The vast majority of our work consisted of routine coughs and colds, the occasional gastroenteritis, and lower respiratory tract infections. We did see one severe pneumonia patient who was found by her porter on the side of the mountain having suffered a hypoxic collapse! Her O2 sats refused to climb from 39% despite desperate attempts to warm her hands, as surely the pulse-oximeter could not be reading correctly. Unfortunately, it was! Thankfully the solar panels were working flawlessly and we always had over 900W stored which allowed us to keep her on the oxygen condenser all night. Her friend, also needed evacuation, was on the oxygen cylinder having given herself severe AMS through her unfortunate fondness for Nitrazepam and Gin! An excellent combination at altitude I’m sure you agree!

During the season we evacuated seven patients with six helicopters. We held the policy that if someone could walk out, they should. There were occasions where the weather was too bad, or it was too late in the day for helicopters to fly that we decided the best policy was to descend on foot with medical escort. This happened on about three occasions.

We had a medical student for the first three weeks of the season, Sunil Sharma from Imperial College London. He was marvellous company and good fun to have around. I think he learnt a lot from his placement. We did drop him in the deep-end a bit by giving him a viva on high altitude physiology on the way up to Namche, which made him light-headed and he needed to sit down and have a kit-kat to recover! We always made him see his own patients and come up with a differential list and a treatment plan. This intimidated him at first but he soon grew into the role and was much more adept as the weeks passed. He gave the altitude talk one day towards the end of his placement and he did very well impressing us both. We wish him all the luck in the future.

Our time at the post was made all the more comfortable by the presence of a Maila our cook. Although his ingredients were limited, through no fault of his own, he managed to produce a vast array of foods that kept us fed and happy for the whole trip. We found the cauliflower, tuna, egg and chilly pizza especially interesting!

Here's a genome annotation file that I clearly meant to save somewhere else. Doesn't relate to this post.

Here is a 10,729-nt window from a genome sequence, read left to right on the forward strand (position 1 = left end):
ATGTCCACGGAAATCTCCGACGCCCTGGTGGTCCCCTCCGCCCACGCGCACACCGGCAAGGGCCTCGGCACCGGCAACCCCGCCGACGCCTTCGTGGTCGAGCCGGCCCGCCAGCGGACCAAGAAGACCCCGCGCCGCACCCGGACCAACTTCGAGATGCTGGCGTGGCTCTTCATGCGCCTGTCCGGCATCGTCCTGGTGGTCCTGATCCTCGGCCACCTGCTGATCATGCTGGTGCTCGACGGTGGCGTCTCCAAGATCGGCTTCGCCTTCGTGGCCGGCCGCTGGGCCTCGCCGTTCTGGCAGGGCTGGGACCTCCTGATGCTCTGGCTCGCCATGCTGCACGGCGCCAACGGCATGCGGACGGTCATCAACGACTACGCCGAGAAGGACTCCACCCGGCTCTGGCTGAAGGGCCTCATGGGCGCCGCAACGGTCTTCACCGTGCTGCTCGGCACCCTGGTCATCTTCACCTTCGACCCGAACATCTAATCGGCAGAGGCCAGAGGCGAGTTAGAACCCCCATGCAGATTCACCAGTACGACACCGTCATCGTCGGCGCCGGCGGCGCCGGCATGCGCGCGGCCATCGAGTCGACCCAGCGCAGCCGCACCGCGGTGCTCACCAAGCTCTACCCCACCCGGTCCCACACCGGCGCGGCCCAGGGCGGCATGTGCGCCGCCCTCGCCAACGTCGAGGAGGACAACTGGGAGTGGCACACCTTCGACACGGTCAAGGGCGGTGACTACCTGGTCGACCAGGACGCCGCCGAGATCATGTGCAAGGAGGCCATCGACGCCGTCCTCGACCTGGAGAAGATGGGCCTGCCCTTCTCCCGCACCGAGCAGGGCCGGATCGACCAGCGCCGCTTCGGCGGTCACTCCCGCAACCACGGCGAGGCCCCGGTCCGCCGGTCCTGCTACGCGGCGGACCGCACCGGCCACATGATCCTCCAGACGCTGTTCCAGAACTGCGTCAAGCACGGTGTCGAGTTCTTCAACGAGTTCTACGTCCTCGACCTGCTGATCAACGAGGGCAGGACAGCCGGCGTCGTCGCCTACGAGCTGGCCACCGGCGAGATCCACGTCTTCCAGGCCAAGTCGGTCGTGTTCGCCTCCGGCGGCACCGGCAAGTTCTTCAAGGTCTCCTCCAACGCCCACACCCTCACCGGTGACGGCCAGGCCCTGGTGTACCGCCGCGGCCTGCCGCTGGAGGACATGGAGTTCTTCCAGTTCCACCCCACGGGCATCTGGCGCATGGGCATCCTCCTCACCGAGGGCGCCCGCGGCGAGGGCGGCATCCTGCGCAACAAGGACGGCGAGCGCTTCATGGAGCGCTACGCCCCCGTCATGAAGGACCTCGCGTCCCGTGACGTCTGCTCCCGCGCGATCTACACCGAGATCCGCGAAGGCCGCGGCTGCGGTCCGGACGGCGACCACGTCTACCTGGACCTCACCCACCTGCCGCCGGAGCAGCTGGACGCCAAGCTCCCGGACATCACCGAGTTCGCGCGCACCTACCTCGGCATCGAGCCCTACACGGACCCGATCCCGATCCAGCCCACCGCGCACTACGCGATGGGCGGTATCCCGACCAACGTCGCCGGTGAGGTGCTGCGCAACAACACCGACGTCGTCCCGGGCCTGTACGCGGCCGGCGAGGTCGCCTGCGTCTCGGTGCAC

The porter shelter seemed to work well on many levels. The money was collected by Maila or Chhewang and records kept of who stayed and for which company they worked. This was entirely independent of the doctors.

The one major problem at the rescue post is the lack of heating. Not such a problem during October, but during November and December it became an issue. Initially the doctors were eating their evening meals in the sunroom but it soon became too cold to do this and we quickly moved in to the kitchen to eat with Chhewang and Maila. This was an excellent move as a team building exercise, as we all then spent most nights playing cards, and a home-made snakes and ladders game! It allowed us to break down cultural barriers, and ensured that we all got to know each other very much better than we would otherwise have done. The bedrooms were also extremely cold. We found it quite amusing that we had ice on the outside of our sleeping bags in the mornings, and just accepted it as part of the experience, but I fear that future doctors may not be quite so accepting of such conditions! (A yak dung stove and paraffin heater are now installed. ed.)

In conclusion, we had a fantastic season. We were all very lucky in that we all got on so well. We feel that we established a good relationship with the villagers and were made very welcome in return. It was an experience that I will always feel lucky to have had, and look forward to the next opportunity to occupy the post.

Dr David Gwynne